# Improving the manipulation of 2D Arrays for an easy challenge on HackerRank with Python 3

I am practicing some exercises on HackerRank in order to improve my skills on Python3. I am doing the 30 days challenge. There is one challenge involving matrices. I was able to pass the test cases and provide the correct result. However, I think my code could have huge improvements.

I am not really sure about how would be the best way to iterate over matrices to solve the problem asked. That's the challenge:

That's my code:

import sys

#print (matrix_input)

def make_matrix(matrix):

final_matrix = []

for line in matrix:

#remove new_line
line = line.strip()

#remove space
line = line.split(" ")

#convert string to int
line = list(map(int,line))

final_matrix.append(line)

return (final_matrix)

"""the function is going to receive a hour glass and return the sum of its elements. The easiest way is to treat things as a rectangle and make the elements on the second line, first col and last col, null, like zero"""

def sum_hour_glass_rec(hour_glass_rec):

hour_glass_rec=0

hour_glass_rec=0

total = 0

for linha in hour_glass_rec:
for coluna in linha:
total = total + coluna

def make_list_hour_glasses(matrix):

A = matrix

col_var= 0
list_part_hour_glass_iter = []
list_hour_glasses = []
k_var_iter = 0

for k in range(0,4):
col_var = 0
for j in range(0,4):
#print (j,"j")
for col in range(k_var_iter,k_var_iter+3):
#print (col,"col")
#print (A[col][col_var:col_var+3])
list_part_hour_glass_iter.append(A[col][col_var:col_var+3])
#print (list_part_hour_glass_iter)
list_hour_glasses.append(list_part_hour_glass_iter)
list_part_hour_glass_iter = []
#print (list_hour_glasses)
col_var+=1
k_var_iter +=1

return list_hour_glasses

matrix_of_recs = (make_list_hour_glasses(make_matrix(matrix_input)))

records = []

for rectangle in matrix_of_recs:
records.append(sum_hour_glass_rec(rectangle))

maximum_record = max(records)

print(maximum_record)


In order to execute this, I created another file, called d11_input.txt with the input values:

1 2 3 4 5 6
7 8 9 10 11 12
13 14 15 16 17 18
19 20 21 22 23 24
25 26 27 28 29 30
31 32 33 34 35 36


My command on terminal would just be:

python3 d11.py < d11_input.txt


Points that I suspect could have huge improvements:

1 - I treated the hourglass as a square and then, made two elements A21 and A23 zero. Maybe there is a more elegant way to do that.

2 - I used a three nested loop in order to generate all hour glasses a 6x6 matrix can have. Not good in terms of big O notation. Is there a way better?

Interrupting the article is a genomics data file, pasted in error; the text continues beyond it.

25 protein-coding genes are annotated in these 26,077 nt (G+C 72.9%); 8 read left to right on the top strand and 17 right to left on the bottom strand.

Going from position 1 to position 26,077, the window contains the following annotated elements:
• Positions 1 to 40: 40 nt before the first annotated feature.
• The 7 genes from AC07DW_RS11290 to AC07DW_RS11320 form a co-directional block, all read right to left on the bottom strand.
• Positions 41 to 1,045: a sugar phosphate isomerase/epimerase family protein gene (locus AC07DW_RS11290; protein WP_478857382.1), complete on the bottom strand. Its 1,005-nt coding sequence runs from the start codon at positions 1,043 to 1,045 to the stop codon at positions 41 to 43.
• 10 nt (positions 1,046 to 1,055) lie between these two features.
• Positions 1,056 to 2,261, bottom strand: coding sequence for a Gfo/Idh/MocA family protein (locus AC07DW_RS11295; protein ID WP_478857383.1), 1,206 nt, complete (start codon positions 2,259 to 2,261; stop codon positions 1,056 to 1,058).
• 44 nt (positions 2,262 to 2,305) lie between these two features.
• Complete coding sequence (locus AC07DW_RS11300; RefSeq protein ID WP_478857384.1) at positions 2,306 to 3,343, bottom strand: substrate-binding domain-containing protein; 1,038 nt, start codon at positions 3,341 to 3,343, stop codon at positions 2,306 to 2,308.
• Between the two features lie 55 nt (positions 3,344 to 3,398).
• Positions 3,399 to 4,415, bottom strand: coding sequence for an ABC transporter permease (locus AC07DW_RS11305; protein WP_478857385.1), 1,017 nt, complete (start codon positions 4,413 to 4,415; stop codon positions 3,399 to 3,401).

3 - As you might see, when generating all possible hour glasses, each one was repeated three times which means I am calculating things that I do not need. Nonetheless, I was not able to fix this and also keep the rest of the code working. Here you see a picture of the "problem" involving repeated data that I am talking about: ### Generating all possible hourglasses

Don't :-) It's a lot of memory and processing churn.

A more efficient alternative is to write a function that takes as parameters a matrix and the starting position of an hourglass, and return the sum of values at the appropriate relative positions:

def compute_hourglass_sum(matrix, top, left):
return sum(matrix[top][left:left+3]) + ...


The caller is responsible for passing parameters to valid hourglasses.

As for the unnecessary recomputing of sums of overlapping hourglasses, given the small sizes of hourglass dimensions, I don't think it's worth it to come up with something more clever.

However, if the dimensions became significantly bigger, then that would indeed make sense. Perhaps prefix sums would be useful for that. I suggest to check out the concept, it's very interesting stuff.

### Processing the input

In make_matrix it's not so great that the input parameter is named matrix when in fact it's just unprocessed text. I'd name it input. And then the local final_matrix variable could be renamed to simply matrix.

And I would rewrite the function with a list comprehension:

return [map(int, line.split()) for line in input]


(Thanks @Graipher for simplifying line.strip().split(" ") to line.split().)

### Minor things

There is an official coding style guide for Python called PEP8. I suggest to check it out. There is a command line tool that can check your code.

There are some redundant parentheses here and there. I suggest to remove them. The pep8 tool can pinpoint them for you.

The default start value of range(...) is 0, so instead of range(0, 4) you can write simply range(4).